richard price & sally price

Routledge, 1992


by Richard Price and Sally Price
with pen-and-ink drawings by Sally Price

A postmodern romp through the rain forest, Equatoria is both travelogue and cultural critique. On the right-hand pages the Prices chronicle their 1990 artifact-collecting expedition up the rivers of French Guiana, and on the left, stage an accompanying sideshow that enlists the help of Jonathan Swift, Joseph Conrad, Gabriel Garcia Marquez, Alex Haley, James Clifford, Eric Hobsbawm, Germaine Greer, and even the noted anthropologist James Goodfellow (who asks for more sex). Also included are quotes from the nurses, doctors, tourists, convicts and countless others who live in this French penal colony turned space center in tropical South America.

Charged with acquiring objects for a new museum, the Prices kept a log of their day-to-day adventures and misadventures, constantly confronting their ambivalence about the act of collecting, the very possibility of exhibiting cultures, and the future of anthropology. By the time their expedition arrived in the villages of the Aluku Maroons, these African American descendants of rebel slaves had become as comfortable in blue jeans and frilly mail-order dresses flown in from Paris as in breechcloths and trade-cotton wrapskirts. What would they think of exporting material chunks of their artistic heritage to a glossy modern building in a suburb of Cayenne?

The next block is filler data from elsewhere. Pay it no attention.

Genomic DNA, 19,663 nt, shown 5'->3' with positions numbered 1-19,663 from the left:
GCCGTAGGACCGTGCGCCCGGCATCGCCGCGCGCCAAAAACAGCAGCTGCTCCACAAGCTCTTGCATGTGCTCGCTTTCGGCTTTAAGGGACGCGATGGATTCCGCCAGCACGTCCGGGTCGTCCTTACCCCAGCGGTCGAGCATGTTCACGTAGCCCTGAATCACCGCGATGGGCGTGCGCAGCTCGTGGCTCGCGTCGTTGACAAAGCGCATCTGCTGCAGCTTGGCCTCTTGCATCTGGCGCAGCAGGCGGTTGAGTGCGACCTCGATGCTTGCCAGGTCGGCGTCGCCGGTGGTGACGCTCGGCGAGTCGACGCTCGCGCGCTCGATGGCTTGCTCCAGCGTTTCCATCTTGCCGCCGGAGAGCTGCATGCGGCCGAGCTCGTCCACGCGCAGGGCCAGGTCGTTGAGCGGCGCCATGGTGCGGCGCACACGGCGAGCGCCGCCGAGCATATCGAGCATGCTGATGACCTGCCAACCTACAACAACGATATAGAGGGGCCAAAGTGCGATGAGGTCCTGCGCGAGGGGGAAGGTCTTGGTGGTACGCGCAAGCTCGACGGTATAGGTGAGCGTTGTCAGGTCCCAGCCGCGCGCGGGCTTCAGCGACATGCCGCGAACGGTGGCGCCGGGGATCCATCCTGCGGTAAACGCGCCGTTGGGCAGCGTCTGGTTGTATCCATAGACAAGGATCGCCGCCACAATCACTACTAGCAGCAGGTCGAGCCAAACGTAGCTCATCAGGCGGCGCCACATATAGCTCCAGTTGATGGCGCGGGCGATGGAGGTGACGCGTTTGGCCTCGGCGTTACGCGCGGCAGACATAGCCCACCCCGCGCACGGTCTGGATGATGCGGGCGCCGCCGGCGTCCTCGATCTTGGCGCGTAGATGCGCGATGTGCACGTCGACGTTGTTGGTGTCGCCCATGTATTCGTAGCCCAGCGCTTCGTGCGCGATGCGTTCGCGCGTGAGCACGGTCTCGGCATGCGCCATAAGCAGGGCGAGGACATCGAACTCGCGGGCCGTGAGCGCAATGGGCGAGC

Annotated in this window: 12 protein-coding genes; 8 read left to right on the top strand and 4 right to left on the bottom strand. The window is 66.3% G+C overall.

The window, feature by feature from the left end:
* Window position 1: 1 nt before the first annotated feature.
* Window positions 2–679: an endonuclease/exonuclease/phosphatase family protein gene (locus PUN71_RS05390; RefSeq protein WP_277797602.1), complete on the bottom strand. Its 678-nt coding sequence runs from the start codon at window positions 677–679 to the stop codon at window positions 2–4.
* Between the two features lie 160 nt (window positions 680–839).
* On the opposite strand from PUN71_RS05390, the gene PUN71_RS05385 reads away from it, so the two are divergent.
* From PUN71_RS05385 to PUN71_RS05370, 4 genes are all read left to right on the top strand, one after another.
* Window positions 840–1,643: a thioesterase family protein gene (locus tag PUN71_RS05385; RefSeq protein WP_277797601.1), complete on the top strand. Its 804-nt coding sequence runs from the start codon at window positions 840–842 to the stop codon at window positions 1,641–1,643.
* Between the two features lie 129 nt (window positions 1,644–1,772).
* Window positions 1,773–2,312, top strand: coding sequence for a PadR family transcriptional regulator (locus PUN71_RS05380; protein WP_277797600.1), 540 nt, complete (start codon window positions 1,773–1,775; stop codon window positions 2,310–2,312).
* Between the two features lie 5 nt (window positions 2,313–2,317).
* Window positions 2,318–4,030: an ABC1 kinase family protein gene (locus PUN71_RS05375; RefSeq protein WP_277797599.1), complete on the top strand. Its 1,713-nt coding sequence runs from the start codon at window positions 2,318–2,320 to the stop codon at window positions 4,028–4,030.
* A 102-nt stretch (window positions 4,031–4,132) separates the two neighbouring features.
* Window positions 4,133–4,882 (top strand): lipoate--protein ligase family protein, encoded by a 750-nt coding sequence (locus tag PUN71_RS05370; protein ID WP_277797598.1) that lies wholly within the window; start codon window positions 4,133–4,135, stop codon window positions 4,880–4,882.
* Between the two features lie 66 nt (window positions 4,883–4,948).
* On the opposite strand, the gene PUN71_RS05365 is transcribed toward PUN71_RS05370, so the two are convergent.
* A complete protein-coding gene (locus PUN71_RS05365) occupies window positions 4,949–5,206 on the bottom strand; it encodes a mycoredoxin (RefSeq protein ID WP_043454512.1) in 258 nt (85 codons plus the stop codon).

Probing the nature of museums, collecting, and power relations between "us" and "them," the authors raise many troubling questions. Anyone concerned about cultural preservation, museums, "primitive" art, anthropology, indigenous rights, and the legacies of colonialism will be challenged by this playful, but eminently serious work.

"In this brilliantly crafted experiment in postmodern narration, the Prices treat us not only to a century's end mission scientifique, which invokes the most challenging intellectual and ethical issues facing today's collectors and museums, but also to a concise tour of the major concerns of anthropology as it wrestles with the thorny question of how best to represent cultures."
—J. Jorge Klor de Alva, president, University of Phoenix

"The latest in a series of volumes by the Prices that is proving to be the most interesting and most sustained body of experimental work in anthropology ... an ironic and irresistible meditation on collecting as an activity through which the sign of the primitive perpetually emerges in modernist, and for that matter, postmodernist discourses."
—George E. Marcus, Rice University

"Richard and Sally Price have continued their brilliant project on Saramaka arts and culture with this more personal document. Everything they touch turns to gold, including this present project, a beautifully written, morally engaged work that will be welcomed by museum curators and museum goers alike."
—Roger D. Abrahams, University of Pennsylvania

"Scholarly, up-to-date, and sophisticated in its understanding of the many fields in which it is implicated, Equatoria is a deft way of opening up a lot of thorny issues in current debates ... where anthropology, racism, postcoloniality, surrealism, and writing overlap.... This is an unusual and strikingly well done text which will intrigue and stoke the fires of key debates in cultural criticism, cultural doubt."
—Michael Taussig, Columbia University